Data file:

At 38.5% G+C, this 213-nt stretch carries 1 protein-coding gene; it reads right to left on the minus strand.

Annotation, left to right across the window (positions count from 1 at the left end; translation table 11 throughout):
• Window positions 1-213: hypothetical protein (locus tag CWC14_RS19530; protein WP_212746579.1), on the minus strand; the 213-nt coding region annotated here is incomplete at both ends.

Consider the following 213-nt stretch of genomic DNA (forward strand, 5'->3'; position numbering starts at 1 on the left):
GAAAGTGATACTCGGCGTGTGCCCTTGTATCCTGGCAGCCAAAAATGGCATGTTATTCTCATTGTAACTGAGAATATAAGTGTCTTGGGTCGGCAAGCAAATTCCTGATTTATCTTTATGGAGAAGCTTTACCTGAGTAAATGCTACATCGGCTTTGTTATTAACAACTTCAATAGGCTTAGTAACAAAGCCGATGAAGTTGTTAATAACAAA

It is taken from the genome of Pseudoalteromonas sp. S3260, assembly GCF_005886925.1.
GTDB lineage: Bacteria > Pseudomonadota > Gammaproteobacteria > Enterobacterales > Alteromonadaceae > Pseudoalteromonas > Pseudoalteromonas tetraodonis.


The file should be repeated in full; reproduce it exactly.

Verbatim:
At 38.5% G+C, this 213-nt stretch carries 1 protein-coding gene; it reads right to left on the minus strand.

Annotation, left to right across the window (positions count from 1 at the left end; translation table 11 throughout):
• Window positions 1-213: hypothetical protein (locus tag CWC14_RS19530; protein WP_212746579.1), on the minus strand; the 213-nt coding region annotated here is incomplete at both ends.

Consider the following 213-nt stretch of genomic DNA (forward strand, 5'->3'; position numbering starts at 1 on the left):
GAAAGTGATACTCGGCGTGTGCCCTTGTATCCTGGCAGCCAAAAATGGCATGTTATTCTCATTGTAACTGAGAATATAAGTGTCTTGGGTCGGCAAGCAAATTCCTGATTTATCTTTATGGAGAAGCTTTACCTGAGTAAATGCTACATCGGCTTTGTTATTAACAACTTCAATAGGCTTAGTAACAAAGCCGATGAAGTTGTTAATAACAAA

It is taken from the genome of Pseudoalteromonas sp. S3260, assembly GCF_005886925.1.
GTDB lineage: Bacteria > Pseudomonadota > Gammaproteobacteria > Enterobacterales > Alteromonadaceae > Pseudoalteromonas > Pseudoalteromonas tetraodonis.